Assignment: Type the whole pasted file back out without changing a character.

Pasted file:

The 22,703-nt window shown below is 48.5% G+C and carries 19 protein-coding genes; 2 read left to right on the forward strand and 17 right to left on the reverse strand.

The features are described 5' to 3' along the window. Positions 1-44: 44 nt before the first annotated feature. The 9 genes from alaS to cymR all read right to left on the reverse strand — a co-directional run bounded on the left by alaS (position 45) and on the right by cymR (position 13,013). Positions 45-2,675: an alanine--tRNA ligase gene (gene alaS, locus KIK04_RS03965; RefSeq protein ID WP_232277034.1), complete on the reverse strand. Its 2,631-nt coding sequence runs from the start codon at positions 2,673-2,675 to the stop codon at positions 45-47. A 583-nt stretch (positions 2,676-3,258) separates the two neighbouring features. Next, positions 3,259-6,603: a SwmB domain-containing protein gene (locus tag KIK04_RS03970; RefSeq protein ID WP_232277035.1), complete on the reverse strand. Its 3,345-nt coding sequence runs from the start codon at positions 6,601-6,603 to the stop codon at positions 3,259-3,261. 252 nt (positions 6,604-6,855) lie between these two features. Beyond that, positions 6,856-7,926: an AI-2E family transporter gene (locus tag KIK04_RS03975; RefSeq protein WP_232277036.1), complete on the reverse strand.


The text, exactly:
The 22,703-nt window shown below is 48.5% G+C and carries 19 protein-coding genes; 2 read left to right on the forward strand and 17 right to left on the reverse strand.

The features are described 5' to 3' along the window. Positions 1-44: 44 nt before the first annotated feature. The 9 genes from alaS to cymR all read right to left on the reverse strand — a co-directional run bounded on the left by alaS (position 45) and on the right by cymR (position 13,013). Positions 45-2,675: an alanine--tRNA ligase gene (gene alaS, locus KIK04_RS03965; RefSeq protein ID WP_232277034.1), complete on the reverse strand. Its 2,631-nt coding sequence runs from the start codon at positions 2,673-2,675 to the stop codon at positions 45-47. A 583-nt stretch (positions 2,676-3,258) separates the two neighbouring features. Next, positions 3,259-6,603: a SwmB domain-containing protein gene (locus tag KIK04_RS03970; RefSeq protein ID WP_232277035.1), complete on the reverse strand. Its 3,345-nt coding sequence runs from the start codon at positions 6,601-6,603 to the stop codon at positions 3,259-3,261. 252 nt (positions 6,604-6,855) lie between these two features. Beyond that, positions 6,856-7,926: an AI-2E family transporter gene (locus tag KIK04_RS03975; RefSeq protein WP_232277036.1), complete on the reverse strand.